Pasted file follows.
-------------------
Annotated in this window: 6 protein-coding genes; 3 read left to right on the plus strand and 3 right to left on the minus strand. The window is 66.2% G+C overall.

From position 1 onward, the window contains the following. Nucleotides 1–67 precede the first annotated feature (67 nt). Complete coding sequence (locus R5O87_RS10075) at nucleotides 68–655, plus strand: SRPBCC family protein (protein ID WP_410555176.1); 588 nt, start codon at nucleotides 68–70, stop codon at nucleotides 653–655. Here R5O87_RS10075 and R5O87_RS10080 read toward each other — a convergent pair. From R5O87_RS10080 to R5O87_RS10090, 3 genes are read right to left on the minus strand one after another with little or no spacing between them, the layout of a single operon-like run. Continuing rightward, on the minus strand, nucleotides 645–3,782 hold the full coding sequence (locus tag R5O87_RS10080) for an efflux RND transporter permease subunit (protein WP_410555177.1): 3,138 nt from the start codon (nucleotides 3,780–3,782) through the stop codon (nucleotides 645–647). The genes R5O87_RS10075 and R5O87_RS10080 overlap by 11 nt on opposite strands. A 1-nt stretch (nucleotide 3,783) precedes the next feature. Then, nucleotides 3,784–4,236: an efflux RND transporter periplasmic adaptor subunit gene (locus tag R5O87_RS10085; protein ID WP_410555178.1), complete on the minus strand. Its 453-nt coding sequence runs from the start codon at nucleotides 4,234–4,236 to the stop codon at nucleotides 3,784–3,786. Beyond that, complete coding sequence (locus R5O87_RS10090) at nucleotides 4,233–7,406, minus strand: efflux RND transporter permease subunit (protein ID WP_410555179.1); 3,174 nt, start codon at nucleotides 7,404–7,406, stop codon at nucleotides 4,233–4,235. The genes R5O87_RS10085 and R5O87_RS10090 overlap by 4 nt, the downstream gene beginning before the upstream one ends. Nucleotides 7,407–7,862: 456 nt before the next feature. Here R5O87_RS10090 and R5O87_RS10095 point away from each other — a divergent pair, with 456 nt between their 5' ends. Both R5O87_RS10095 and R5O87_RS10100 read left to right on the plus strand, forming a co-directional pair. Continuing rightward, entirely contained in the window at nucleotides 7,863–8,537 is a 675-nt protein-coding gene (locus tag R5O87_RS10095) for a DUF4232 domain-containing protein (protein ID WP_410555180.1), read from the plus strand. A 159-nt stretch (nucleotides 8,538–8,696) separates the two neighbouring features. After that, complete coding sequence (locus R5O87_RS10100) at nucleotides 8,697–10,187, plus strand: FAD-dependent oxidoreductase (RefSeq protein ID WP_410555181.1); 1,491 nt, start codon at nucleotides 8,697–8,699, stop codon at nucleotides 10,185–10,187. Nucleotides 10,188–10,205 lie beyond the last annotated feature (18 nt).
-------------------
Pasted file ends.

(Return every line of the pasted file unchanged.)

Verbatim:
Annotated in this window: 6 protein-coding genes; 3 read left to right on the plus strand and 3 right to left on the minus strand. The window is 66.2% G+C overall.

From position 1 onward, the window contains the following. Nucleotides 1–67 precede the first annotated feature (67 nt). Complete coding sequence (locus R5O87_RS10075) at nucleotides 68–655, plus strand: SRPBCC family protein (protein ID WP_410555176.1); 588 nt, start codon at nucleotides 68–70, stop codon at nucleotides 653–655. Here R5O87_RS10075 and R5O87_RS10080 read toward each other — a convergent pair. From R5O87_RS10080 to R5O87_RS10090, 3 genes are read right to left on the minus strand one after another with little or no spacing between them, the layout of a single operon-like run. Continuing rightward, on the minus strand, nucleotides 645–3,782 hold the full coding sequence (locus tag R5O87_RS10080) for an efflux RND transporter permease subunit (protein WP_410555177.1): 3,138 nt from the start codon (nucleotides 3,780–3,782) through the stop codon (nucleotides 645–647). The genes R5O87_RS10075 and R5O87_RS10080 overlap by 11 nt on opposite strands. A 1-nt stretch (nucleotide 3,783) precedes the next feature. Then, nucleotides 3,784–4,236: an efflux RND transporter periplasmic adaptor subunit gene (locus tag R5O87_RS10085; protein ID WP_410555178.1), complete on the minus strand. Its 453-nt coding sequence runs from the start codon at nucleotides 4,234–4,236 to the stop codon at nucleotides 3,784–3,786. Beyond that, complete coding sequence (locus R5O87_RS10090) at nucleotides 4,233–7,406, minus strand: efflux RND transporter permease subunit (protein ID WP_410555179.1); 3,174 nt, start codon at nucleotides 7,404–7,406, stop codon at nucleotides 4,233–4,235. The genes R5O87_RS10085 and R5O87_RS10090 overlap by 4 nt, the downstream gene beginning before the upstream one ends. Nucleotides 7,407–7,862: 456 nt before the next feature. Here R5O87_RS10090 and R5O87_RS10095 point away from each other — a divergent pair, with 456 nt between their 5' ends. Both R5O87_RS10095 and R5O87_RS10100 read left to right on the plus strand, forming a co-directional pair. Continuing rightward, entirely contained in the window at nucleotides 7,863–8,537 is a 675-nt protein-coding gene (locus tag R5O87_RS10095) for a DUF4232 domain-containing protein (protein ID WP_410555180.1), read from the plus strand. A 159-nt stretch (nucleotides 8,538–8,696) separates the two neighbouring features. After that, complete coding sequence (locus R5O87_RS10100) at nucleotides 8,697–10,187, plus strand: FAD-dependent oxidoreductase (RefSeq protein ID WP_410555181.1); 1,491 nt, start codon at nucleotides 8,697–8,699, stop codon at nucleotides 10,185–10,187. Nucleotides 10,188–10,205 lie beyond the last annotated feature (18 nt).